Spoke length has its own page – Spoke Length
It is desirable that spoke tension be adjusted to minimize wheel hop and wobble, as well as be adequately and evenly tensioned. A truing stand would be convenient, but the job can be done on the bike with a guide for hop, and a brake pad for wobble.
On a road bike the tension should average 100 Kilograms of force if the rim permits it. Putting that amount of tension on the spokes while holding hop and wobble to almost nothing requires patience and a quality rim. The picture at the very top shows a smooth wheel – hop about 1/100 inch. To the right is a picture of the rig that enabled that, with a 6″ ruler taped to an aluminum angle clamped to the drop-out by the quick release skewer.
A similar tolerance is shown for wobble in the picture below, using one of the bike’s brake pads as a guide. A final consideration is dish – the rim has to be centered. Here again, no special equipment is required if the wheel is turned around in the drop outs. The brake pad will clearly indicate if it’s not the same both ways.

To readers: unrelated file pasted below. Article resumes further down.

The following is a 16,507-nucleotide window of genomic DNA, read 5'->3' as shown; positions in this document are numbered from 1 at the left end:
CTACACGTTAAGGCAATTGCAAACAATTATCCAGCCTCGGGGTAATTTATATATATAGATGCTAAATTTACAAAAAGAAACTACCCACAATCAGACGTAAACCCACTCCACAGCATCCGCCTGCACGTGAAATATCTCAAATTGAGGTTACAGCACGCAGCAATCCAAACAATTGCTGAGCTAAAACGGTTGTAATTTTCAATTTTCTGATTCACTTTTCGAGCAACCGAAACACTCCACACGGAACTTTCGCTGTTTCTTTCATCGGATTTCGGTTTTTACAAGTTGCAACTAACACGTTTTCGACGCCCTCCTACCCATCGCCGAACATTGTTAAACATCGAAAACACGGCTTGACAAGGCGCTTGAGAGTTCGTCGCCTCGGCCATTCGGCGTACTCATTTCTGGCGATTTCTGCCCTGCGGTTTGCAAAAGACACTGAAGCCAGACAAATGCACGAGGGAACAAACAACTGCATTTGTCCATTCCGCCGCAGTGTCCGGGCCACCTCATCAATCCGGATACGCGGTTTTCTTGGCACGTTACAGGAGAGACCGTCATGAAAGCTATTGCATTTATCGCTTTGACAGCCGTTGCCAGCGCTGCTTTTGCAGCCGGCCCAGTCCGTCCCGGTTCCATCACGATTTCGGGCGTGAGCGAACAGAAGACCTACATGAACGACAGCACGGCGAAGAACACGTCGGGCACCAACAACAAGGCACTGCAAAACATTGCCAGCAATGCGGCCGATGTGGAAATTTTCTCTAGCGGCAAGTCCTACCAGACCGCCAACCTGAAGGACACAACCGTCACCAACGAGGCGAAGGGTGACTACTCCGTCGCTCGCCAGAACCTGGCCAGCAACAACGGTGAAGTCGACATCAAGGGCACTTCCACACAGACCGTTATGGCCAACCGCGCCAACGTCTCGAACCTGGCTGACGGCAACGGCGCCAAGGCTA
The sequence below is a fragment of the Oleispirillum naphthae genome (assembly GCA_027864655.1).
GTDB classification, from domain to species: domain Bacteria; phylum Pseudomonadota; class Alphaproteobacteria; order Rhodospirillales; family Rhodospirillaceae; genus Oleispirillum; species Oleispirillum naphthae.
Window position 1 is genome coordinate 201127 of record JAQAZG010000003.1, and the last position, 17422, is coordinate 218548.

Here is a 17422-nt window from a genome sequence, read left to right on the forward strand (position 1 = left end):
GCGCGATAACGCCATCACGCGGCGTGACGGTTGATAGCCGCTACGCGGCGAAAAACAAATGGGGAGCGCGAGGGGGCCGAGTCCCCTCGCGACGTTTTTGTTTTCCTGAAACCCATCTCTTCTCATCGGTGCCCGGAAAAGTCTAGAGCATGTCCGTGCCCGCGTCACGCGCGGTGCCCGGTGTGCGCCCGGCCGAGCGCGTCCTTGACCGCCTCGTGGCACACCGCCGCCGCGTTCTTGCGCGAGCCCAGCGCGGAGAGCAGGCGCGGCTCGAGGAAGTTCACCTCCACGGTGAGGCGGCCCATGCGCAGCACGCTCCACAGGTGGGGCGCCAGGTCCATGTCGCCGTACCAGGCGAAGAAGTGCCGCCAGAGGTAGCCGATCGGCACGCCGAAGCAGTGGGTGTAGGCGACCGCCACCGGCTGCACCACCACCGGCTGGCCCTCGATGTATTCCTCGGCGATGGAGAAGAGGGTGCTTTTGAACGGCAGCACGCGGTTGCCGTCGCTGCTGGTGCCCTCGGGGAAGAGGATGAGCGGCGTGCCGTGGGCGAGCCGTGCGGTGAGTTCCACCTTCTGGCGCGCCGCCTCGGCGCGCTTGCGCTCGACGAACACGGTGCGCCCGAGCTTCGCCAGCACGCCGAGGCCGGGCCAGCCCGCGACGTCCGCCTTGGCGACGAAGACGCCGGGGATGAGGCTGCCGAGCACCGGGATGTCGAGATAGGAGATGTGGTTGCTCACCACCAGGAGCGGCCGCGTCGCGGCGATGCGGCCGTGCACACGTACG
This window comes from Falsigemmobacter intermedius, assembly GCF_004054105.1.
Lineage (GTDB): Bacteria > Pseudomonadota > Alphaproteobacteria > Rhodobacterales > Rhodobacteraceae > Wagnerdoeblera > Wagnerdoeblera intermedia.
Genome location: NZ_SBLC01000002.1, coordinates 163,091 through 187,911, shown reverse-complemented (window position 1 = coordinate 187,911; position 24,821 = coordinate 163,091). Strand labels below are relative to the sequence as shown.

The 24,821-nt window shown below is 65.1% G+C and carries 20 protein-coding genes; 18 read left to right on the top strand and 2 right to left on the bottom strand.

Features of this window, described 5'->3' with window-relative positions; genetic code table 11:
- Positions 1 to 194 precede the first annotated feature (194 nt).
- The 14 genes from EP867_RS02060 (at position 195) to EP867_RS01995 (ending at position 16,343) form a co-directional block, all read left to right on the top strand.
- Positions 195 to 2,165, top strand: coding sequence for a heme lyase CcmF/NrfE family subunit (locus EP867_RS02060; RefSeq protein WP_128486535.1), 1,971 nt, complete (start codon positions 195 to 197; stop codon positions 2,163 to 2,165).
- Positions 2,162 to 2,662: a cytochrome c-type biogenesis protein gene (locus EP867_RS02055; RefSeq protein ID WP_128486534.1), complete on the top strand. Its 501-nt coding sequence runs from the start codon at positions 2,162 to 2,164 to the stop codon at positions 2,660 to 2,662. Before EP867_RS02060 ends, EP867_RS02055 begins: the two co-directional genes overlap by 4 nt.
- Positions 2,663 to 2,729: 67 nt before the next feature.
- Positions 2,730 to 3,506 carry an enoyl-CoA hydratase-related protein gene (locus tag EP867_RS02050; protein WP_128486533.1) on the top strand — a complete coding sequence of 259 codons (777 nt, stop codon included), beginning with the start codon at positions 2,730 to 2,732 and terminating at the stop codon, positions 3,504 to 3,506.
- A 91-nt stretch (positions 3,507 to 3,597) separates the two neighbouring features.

Getting a wheel almost perfect is an interesting accomplishment which has a pay off in the ride sensation – feels very sure. Also, the wheel itself isn’t easily distinguished from a crap wheel, in case not luring thieves with gaudy equipment is an issue. Finally, it will last for a very long time and be able to resist accidents – durable, robust.
The convenience of a truing stand, if doing more than a couple of wheels, is irresistible. In the no-dough spirit you may be able to make one – I did. Buy Musson’s book to see his design but improve it. Your D.I.Y. stand is sure to look shabbier than the P&K Lie and it will be slower, but it will also be effective in scrape scrape scraping your way to an extremely precise wheel. If you are not a devotee – an amateur – don’t build, buy.